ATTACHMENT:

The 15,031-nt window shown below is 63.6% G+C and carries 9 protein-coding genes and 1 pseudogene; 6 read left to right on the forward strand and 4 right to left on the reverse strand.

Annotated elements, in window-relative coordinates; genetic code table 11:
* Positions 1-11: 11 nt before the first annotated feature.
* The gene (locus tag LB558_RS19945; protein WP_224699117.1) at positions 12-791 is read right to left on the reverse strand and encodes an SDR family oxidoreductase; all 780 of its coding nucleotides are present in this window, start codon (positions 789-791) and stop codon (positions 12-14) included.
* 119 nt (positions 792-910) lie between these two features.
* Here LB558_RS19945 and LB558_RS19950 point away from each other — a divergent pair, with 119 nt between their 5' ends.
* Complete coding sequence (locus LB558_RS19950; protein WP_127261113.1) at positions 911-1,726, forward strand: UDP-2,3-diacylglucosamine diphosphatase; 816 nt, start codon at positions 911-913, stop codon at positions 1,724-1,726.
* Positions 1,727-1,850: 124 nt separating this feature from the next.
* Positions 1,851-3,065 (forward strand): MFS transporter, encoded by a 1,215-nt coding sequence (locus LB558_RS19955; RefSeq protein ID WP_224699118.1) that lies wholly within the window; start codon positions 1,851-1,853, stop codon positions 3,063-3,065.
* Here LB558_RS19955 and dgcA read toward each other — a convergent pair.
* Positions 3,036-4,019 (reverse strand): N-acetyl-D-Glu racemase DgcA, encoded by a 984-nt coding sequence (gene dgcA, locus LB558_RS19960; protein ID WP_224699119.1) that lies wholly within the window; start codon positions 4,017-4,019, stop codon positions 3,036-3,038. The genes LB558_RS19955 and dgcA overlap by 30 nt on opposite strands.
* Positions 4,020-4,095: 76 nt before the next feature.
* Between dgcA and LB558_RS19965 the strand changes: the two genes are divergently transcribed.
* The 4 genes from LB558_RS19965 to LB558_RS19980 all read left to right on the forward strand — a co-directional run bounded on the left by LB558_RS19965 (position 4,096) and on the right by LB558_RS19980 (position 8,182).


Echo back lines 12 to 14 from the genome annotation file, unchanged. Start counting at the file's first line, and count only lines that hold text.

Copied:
* Positions 4,020-4,095: 76 nt before the next feature.
* Between dgcA and LB558_RS19965 the strand changes: the two genes are divergently transcribed.
* The 4 genes from LB558_RS19965 to LB558_RS19980 all read left to right on the forward strand — a co-directional run bounded on the left by LB558_RS19965 (position 4,096) and on the right by LB558_RS19980 (position 8,182).